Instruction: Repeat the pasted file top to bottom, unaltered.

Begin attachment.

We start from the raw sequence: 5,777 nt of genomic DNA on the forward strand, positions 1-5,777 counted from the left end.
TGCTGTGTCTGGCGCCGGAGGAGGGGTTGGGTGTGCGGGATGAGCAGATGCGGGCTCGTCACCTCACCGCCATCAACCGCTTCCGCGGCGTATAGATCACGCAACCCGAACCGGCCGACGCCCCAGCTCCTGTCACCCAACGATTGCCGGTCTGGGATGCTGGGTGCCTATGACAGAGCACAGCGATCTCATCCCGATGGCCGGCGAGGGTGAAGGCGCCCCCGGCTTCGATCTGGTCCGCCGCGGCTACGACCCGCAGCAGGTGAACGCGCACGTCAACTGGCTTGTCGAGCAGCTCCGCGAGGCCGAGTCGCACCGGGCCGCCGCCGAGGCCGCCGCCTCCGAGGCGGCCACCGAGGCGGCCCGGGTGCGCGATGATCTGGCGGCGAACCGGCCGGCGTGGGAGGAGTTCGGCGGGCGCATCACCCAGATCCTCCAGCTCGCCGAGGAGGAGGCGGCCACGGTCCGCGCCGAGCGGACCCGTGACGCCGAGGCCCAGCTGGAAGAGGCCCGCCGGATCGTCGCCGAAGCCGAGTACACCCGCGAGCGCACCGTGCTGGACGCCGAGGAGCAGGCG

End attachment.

We start from the raw sequence: 5,777 nt of genomic DNA on the forward strand, positions 1-5,777 counted from the left end.
TGCTGTGTCTGGCGCCGGAGGAGGGGTTGGGTGTGCGGGATGAGCAGATGCGGGCTCGTCACCTCACCGCCATCAACCGCTTCCGCGGCGTATAGATCACGCAACCCGAACCGGCCGACGCCCCAGCTCCTGTCACCCAACGATTGCCGGTCTGGGATGCTGGGTGCCTATGACAGAGCACAGCGATCTCATCCCGATGGCCGGCGAGGGTGAAGGCGCCCCCGGCTTCGATCTGGTCCGCCGCGGCTACGACCCGCAGCAGGTGAACGCGCACGTCAACTGGCTTGTCGAGCAGCTCCGCGAGGCCGAGTCGCACCGGGCCGCCGCCGAGGCCGCCGCCTCCGAGGCGGCCACCGAGGCGGCCCGGGTGCGCGATGATCTGGCGGCGAACCGGCCGGCGTGGGAGGAGTTCGGCGGGCGCATCACCCAGATCCTCCAGCTCGCCGAGGAGGAGGCGGCCACGGTCCGCGCCGAGCGGACCCGTGACGCCGAGGCCCAGCTGGAAGAGGCCCGCCGGATCGTCGCCGAAGCCGAGTACACCCGCGAGCGCACCGTGCTGGACGCCGAGGAGCAGGCG